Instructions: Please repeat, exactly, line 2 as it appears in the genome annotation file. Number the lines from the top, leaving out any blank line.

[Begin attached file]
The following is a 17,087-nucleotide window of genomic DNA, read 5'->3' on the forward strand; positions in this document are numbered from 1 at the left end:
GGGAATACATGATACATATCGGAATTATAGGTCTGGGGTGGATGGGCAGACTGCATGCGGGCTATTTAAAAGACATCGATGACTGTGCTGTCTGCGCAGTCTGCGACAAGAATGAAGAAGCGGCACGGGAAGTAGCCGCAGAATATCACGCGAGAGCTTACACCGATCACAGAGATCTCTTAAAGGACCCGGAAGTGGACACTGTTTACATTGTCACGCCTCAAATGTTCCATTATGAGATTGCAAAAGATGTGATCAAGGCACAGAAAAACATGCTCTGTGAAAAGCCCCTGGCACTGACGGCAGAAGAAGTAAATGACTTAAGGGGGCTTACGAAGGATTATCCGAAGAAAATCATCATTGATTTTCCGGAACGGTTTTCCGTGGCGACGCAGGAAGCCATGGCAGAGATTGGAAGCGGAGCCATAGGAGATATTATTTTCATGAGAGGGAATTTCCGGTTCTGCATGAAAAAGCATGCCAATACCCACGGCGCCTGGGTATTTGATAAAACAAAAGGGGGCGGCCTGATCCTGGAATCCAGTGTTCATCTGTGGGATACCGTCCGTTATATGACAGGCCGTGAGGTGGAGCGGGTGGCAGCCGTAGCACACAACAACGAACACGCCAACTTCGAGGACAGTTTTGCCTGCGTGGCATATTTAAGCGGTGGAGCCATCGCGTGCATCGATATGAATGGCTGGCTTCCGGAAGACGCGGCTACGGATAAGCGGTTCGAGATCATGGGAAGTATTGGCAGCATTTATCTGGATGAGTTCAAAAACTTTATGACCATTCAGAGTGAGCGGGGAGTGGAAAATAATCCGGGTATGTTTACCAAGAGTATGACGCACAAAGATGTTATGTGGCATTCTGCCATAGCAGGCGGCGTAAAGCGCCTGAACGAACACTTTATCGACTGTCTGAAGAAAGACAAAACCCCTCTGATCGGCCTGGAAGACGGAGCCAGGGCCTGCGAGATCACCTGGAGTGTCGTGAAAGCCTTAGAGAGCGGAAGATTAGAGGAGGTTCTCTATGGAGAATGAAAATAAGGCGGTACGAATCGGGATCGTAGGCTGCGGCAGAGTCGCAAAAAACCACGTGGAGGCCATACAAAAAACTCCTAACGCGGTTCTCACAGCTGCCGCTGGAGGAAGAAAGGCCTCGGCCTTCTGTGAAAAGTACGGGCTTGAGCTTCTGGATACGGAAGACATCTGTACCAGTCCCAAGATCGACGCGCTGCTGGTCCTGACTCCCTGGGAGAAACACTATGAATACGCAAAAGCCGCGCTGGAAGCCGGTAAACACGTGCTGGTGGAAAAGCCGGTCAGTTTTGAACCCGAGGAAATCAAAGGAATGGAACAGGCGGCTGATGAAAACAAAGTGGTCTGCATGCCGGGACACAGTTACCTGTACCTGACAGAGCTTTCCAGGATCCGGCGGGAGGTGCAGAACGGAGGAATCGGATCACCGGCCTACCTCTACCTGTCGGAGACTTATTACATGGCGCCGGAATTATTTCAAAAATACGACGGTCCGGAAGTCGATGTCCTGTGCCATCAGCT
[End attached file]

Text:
GGGAATACATGATACATATCGGAATTATAGGTCTGGGGTGGATGGGCAGACTGCATGCGGGCTATTTAAAAGACATCGATGACTGTGCTGTCTGCGCAGTCTGCGACAAGAATGAAGAAGCGGCACGGGAAGTAGCCGCAGAATATCACGCGAGAGCTTACACCGATCACAGAGATCTCTTAAAGGACCCGGAAGTGGACACTGTTTACATTGTCACGCCTCAAATGTTCCATTATGAGATTGCAAAAGATGTGATCAAGGCACAGAAAAACATGCTCTGTGAAAAGCCCCTGGCACTGACGGCAGAAGAAGTAAATGACTTAAGGGGGCTTACGAAGGATTATCCGAAGAAAATCATCATTGATTTTCCGGAACGGTTTTCCGTGGCGACGCAGGAAGCCATGGCAGAGATTGGAAGCGGAGCCATAGGAGATATTATTTTCATGAGAGGGAATTTCCGGTTCTGCATGAAAAAGCATGCCAATACCCACGGCGCCTGGGTATTTGATAAAACAAAAGGGGGCGGCCTGATCCTGGAATCCAGTGTTCATCTGTGGGATACCGTCCGTTATATGACAGGCCGTGAGGTGGAGCGGGTGGCAGCCGTAGCACACAACAACGAACACGCCAACTTCGAGGACAGTTTTGCCTGCGTGGCATATTTAAGCGGTGGAGCCATCGCGTGCATCGATATGAATGGCTGGCTTCCGGAAGACGCGGCTACGGATAAGCGGTTCGAGATCATGGGAAGTATTGGCAGCATTTATCTGGATGAGTTCAAAAACTTTATGACCATTCAGAGTGAGCGGGGAGTGGAAAATAATCCGGGTATGTTTACCAAGAGTATGACGCACAAAGATGTTATGTGGCATTCTGCCATAGCAGGCGGCGTAAAGCGCCTGAACGAACACTTTATCGACTGTCTGAAGAAAGACAAAACCCCTCTGATCGGCCTGGAAGACGGAGCCAGGGCCTGCGAGATCACCTGGAGTGTCGTGAAAGCCTTAGAGAGCGGAAGATTAGAGGAGGTTCTCTATGGAGAATGAAAATAAGGCGGTACGAATCGGGATCGTAGGCTGCGGCAGAGTCGCAAAAAACCACGTGGAGGCCATACAAAAAACTCCTAACGCGGTTCTCACAGCTGCCGCTGGAGGAAGAAAGGCCTCGGCCTTCTGTGAAAAGTACGGGCTTGAGCTTCTGGATACGGAAGACATCTGTACCAGTCCCAAGATCGACGCGCTGCTGGTCCTGACTCCCTGGGAGAAACACTATGAATACGCAAAAGCCGCGCTGGAAGCCGGTAAACACGTGCTGGTGGAAAAGCCGGTCAGTTTTGAACCCGAGGAAATCAAAGGAATGGAACAGGCGGCTGATGAAAACAAAGTGGTCTGCATGCCGGGACACAGTTACCTGTACCTGACAGAGCTTTCCAGGATCCGGCGGGAGGTGCAGAACGGAGGAATCGGATCACCGGCCTACCTCTACCTGTCGGAGACTTATTACATGGCGCCGGAATTATTTCAAAAATACGACGGTCCGGAAGTCGATGTCCTGTGCCATCAGCT